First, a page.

It’s easy for anyone’s spending to get out of hand. If you’re not keeping close, detailed track of where your money gets spent, it’s all too common to have your bank account dip far lower than you intended and not know what happened.
Knowing how much you need, how much you have, and where your priorities lie will put the power back in your hands to spend or save wherever you actually want to.
It’s Time for a Personal Audit of Your Frugal Living Budget
When is the last time you sat down and took a very close look at your budget? And by close, I mean an accounting of every single dime you spend, including that drive-thru coffee and the paperback you bought that you could have borrowed from the library.
There’s no reason you shouldn’t run your home like a business, and that includes keeping detailed financial records and performing a personal audit of your frugal living budget.
Even the most dedicatedly thrifty people can get off track, particularly when times are good. You figure that you just got a big bonus check, so it’s not going to hurt to go out for ice cream. Then you go to the store and decide, you’ve got extra money, so maybe you’ll just buy whatever you want instead of adhering to your normal weekly budget.
You decide to live a little, enjoy life, and the next thing you know, all of that extra money is gone and all you have left is a few extra pounds on your waistline or a new frivolous gadget.
And you’re right, indulgences are absolutely fine from time to time, as long as they don’t take away from your necessities. But instead of working the treats into their frugal strategies, many people get completely off track when a bit of extra money comes their way. If you aren’t careful, indulgences can become habits that can undo your progress towards a frugal, debt-free lifestyle.
It’s time to do a personal audit on your finances.
Figure out exactly where you are
How do you do most of your spending? If it’s with your debit card, it will be pretty easy to get started immediately. Simply print out your records for the last month, and then move on to the next step.
If you spend a mixture of money from your bank account and cash that you have on hand, you may have to get a notebook and start tracking your spending, then move on to the next step in a couple of weeks.
There’s no way to know how to get to your goal without taking a close look at where you are now. Giving your finances a close look will help you feel more in control and put you back on the path to frugal living!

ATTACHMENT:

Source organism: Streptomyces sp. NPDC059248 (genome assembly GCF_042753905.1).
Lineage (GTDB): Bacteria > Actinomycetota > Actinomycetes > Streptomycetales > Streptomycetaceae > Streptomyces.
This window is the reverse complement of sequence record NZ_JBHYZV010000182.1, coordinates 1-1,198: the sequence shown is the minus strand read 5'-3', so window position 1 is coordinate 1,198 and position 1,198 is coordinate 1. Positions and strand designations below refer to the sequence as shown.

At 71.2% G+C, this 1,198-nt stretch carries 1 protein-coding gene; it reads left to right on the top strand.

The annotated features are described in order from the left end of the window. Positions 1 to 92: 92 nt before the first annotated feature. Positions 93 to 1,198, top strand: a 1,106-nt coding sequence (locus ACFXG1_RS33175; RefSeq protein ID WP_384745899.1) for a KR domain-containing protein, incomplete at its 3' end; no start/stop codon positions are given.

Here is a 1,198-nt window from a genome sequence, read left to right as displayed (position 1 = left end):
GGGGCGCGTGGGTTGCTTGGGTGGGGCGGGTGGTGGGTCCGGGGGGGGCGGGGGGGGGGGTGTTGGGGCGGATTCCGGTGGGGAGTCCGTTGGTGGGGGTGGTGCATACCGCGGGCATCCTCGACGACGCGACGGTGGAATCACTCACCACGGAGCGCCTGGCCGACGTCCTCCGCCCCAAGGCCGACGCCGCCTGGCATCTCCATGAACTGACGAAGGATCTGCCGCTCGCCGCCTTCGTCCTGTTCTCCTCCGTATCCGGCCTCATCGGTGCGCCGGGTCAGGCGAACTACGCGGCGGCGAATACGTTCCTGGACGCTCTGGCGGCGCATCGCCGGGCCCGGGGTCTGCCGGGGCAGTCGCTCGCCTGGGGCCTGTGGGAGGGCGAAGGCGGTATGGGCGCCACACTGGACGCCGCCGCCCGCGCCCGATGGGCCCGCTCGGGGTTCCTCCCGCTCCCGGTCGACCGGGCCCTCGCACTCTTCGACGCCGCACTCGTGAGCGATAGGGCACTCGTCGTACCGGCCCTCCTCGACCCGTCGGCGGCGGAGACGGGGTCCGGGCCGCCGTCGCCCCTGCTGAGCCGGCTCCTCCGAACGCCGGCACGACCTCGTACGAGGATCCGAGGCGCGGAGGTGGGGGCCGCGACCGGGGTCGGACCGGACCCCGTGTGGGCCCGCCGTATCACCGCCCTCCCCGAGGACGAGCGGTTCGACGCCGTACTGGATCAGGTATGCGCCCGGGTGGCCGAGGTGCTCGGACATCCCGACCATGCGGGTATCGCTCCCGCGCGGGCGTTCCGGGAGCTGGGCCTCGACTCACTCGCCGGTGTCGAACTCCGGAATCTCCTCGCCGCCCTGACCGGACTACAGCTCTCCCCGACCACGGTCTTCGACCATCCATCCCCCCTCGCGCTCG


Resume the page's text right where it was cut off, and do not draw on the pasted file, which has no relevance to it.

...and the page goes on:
I use categories, then subcategories:
1.) Fixed Expenses:
These are expenses that don’t change from month to month, like: mortgage, rent, property taxes, cable bill, car payment, insurance.
You can then break these down into 2 subcategories.
- Optional expenses
2.) Variable Expenses:
These expenses can be adapted to fit your financial situation, and sometimes even eliminated if necessary (obviously the need for things like food can’t be eliminated, but you can spend more or less money when adjustments are needed): food, utilities, clothing, gasoline, entertainment.
Again, we can break these into subcategories based on how vital they are.
- Optional expenses
All of your spending will fall into these categories and subcategories.
Now please don’t misunderstand. There’s absolutely nothing wrong with a little bit of luxury spending that you’ve budgeted for so that it doesn’t put you behind on necessary spending.
Now, establish your minimum for living expenses.
For this calculation, add up your fixed necessities. This is the amount you need to keep a roof over your head, your car in the driveway, and any other regular payments that you make to keep those two things going.
Then add up your variable necessities. There’s some wiggle room here, because we can always dial back our groceries, the amount that we drive our vehicles, etc., but we have to add some of this in to our calculations.
So in a financial worst case scenario, this is the minimum amount of money that you need to maintain some semblance of your current lifestyle. This amount needs to be set aside each month before another penny is spent. Everything you have on top of this is gravy.
How do you keep track of your daily expenses? Do you have a number for your absolute monthly necessities or do you just pay as you go without tracking it?